Teaching this Semester

Created and Called

This semester, for the first time in my eighteen-year career at Messiah College, I will not be teaching any history courses.  Instead, I will be teaching three sections of a required first-year seminar titled “Created and Called for Community.”  This course, which uses a common syllabus, is designed to introduce a Messiah College liberal arts education to first-year students.  It focuses on the writing, close reading of texts, biblical and theological reflection on human dignity and community, and the meaning of Christian vocation.

I will be teaching these texts:

Stanley Hauerwas, “Go With God

John Henry Newman, “What is a University?

Ernest L. Boyer, “Retaining the Legacy of Messiah College

Genesis 1-2

James Weldon Johnson, “The Creation

Bruce Birch, “The Image of God

J.R.R. Tolkien, “Leaf by Niggle

Alice Walker, “In Search of our Mothers’ Gardens

Exodus 19-20

Matthew 5-7

 Acts 1-4

Apostles’ Creed and the Nicene Creed

Harold Bender, The Anabaptist Vision (excerpt)

Alabama Clergyman, “A Call for Unity” and Martin Luther King Jr., “Letter from a Birmingham Jail

Robert Putnam, “Bowling Alone

Augustine, Confessions (excerpts)

Robert Frost, “Mending Wall

Luke 10:25-37

2 Corinthians 5:17-21

Desmond Tutu, “God Believes in Us

Plato, “The Allegory of the Cave” (excerpt)

Albert Schweitzer, “I Resolve to Become a Jungle Doctor

Henri Nouwen, “Adam’s Peace

Jerry Sittser, “Distinguishing Between Calling and Career

Jerry Sittser, “What We’re Supposed to Do”

Dorothy Sayers, “Why Work?

I will probably blog about these texts as the semester moves forward.  Feel free to read or follow along.

More On Trump and the Apostles Creed

Several evangelicals, of various political persuasions, have weighed in.

On the court evangelical side:

Robert Jeffress spoke to the Huffington Post:

Robert Jeffress, pastor of First Baptist Dallas Church in Texas and another one of Trump’s evangelical supporters, told HuffPost in an email that he’s heard Trump recite the Lord’s Prayer at a White House dinner and sing a Christian hymn at Billy Graham’s funeral. The criticism over the president’s failure to recite the Apostles’ Creed was a “manufactured controversy” created by “perennial Trump haters” who want to insert a wedge between the president and “his unshakable evangelical base,” Jeffress said.

The pastor said that there are times he doesn’t recite the scriptures or sing hymns in his own church because he’s distracted.

“I imagine the leader of the free world has a few things on his mind, as well!” Jeffress wrote.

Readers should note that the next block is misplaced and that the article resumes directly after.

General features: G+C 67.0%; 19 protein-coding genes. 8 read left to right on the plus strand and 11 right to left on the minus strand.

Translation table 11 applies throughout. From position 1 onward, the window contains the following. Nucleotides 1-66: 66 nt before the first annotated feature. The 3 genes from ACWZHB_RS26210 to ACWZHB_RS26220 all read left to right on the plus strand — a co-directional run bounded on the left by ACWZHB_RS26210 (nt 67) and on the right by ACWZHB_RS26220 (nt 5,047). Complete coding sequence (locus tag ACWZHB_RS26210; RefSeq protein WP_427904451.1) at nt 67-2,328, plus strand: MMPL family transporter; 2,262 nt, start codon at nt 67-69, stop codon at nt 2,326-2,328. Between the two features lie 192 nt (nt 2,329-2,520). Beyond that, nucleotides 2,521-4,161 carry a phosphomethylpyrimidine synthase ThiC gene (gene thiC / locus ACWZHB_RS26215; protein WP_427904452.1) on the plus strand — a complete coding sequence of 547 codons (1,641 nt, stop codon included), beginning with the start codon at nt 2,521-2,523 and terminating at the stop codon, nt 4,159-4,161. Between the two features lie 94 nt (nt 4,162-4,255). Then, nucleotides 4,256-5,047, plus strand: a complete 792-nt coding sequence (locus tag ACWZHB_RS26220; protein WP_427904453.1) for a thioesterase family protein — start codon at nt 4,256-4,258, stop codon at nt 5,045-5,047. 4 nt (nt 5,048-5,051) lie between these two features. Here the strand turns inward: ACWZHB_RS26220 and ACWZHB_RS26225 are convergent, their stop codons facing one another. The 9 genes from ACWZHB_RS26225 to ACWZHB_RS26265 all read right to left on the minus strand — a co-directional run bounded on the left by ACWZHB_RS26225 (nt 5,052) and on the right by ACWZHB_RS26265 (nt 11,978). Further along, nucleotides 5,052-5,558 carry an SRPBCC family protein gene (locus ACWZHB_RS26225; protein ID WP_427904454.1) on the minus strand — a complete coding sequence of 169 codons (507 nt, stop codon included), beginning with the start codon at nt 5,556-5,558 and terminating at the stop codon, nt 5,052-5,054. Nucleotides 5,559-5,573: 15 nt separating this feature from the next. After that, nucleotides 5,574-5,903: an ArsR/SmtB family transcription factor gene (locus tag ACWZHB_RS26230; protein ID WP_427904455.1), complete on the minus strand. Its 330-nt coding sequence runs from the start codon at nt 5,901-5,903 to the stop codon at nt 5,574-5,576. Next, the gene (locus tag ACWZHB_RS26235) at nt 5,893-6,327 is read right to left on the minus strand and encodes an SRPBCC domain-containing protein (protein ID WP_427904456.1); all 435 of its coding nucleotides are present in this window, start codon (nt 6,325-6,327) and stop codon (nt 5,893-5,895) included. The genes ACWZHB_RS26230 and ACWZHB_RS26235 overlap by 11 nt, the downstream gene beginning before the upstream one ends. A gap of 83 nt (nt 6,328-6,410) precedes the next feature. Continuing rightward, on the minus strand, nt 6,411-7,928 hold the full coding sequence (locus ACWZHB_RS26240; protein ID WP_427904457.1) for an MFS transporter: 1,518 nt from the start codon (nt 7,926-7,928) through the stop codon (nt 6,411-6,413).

In addition, Jeffress said that Trump’s actions are ultimately what matter the most, citing a Bible verse that states that faith without works or actions is dead.

“Historic Christianity teaches that it is not the words of a creed we mouth that make us a Christian, but the faith in Christ we embrace,” Jeffress wrote. “By his works, President Trump has become the most faith-friendly president in history.”  

And here is progressive Christian Rachel Held Evans:

And others of note:

In Defense of Trump on the Apostles Creed

Trump creed

Patrick Nugent, a self-described “liberal evangelical” in the Quaker tradition, thinks Trump did the right thing by not reciting the Apostles Creed at the George H.W. Bush funeral.  Here is a taste of his piece at The Washington Post:

The Apostles’ Creed is not just a prayer one can or should recite out of courtesy for the sake of show, good manners or good taste.

The Creed — or any Christian creed — is a statement of belief and a public commitment to very specific, carefully enumerated theological doctrines. It is not a bland, generic greeting-card prayer addressing an impersonal creator, a “force,” “the universe” or “the spirit of goodness” that could conceivably be uttered by anybody of any religious perspective or none at all.

I admit entirely that the Trumps’ abstention could well have been motivated by cluelessness, inattention, bad taste, bad manners, unfamiliarity, distraction or any number of other things. But the bottom line is that they abstained from reciting aloud, in public, a personal commitment to the truth of very specific, classic, ancient Christian doctrines.

The president participated in a public ceremony in his capacity as head of state, not as a Presbyterian (which is how he has identified himself). As such, he has no obligation to declare those theological truths, or any others, aloud in public. In fact, I’d suggest, he has an obligation not to do so if he disagrees with any of them, or all of them, or doesn’t especially care, or isn’t sure, or doesn’t understand — or just thinks the president should be theologically neutral in public.

Read the entire piece here.  What do you think?

Frankly, I think Nugent thinks more highly about Trump’s theological and ecclesiastical astuteness than I  do.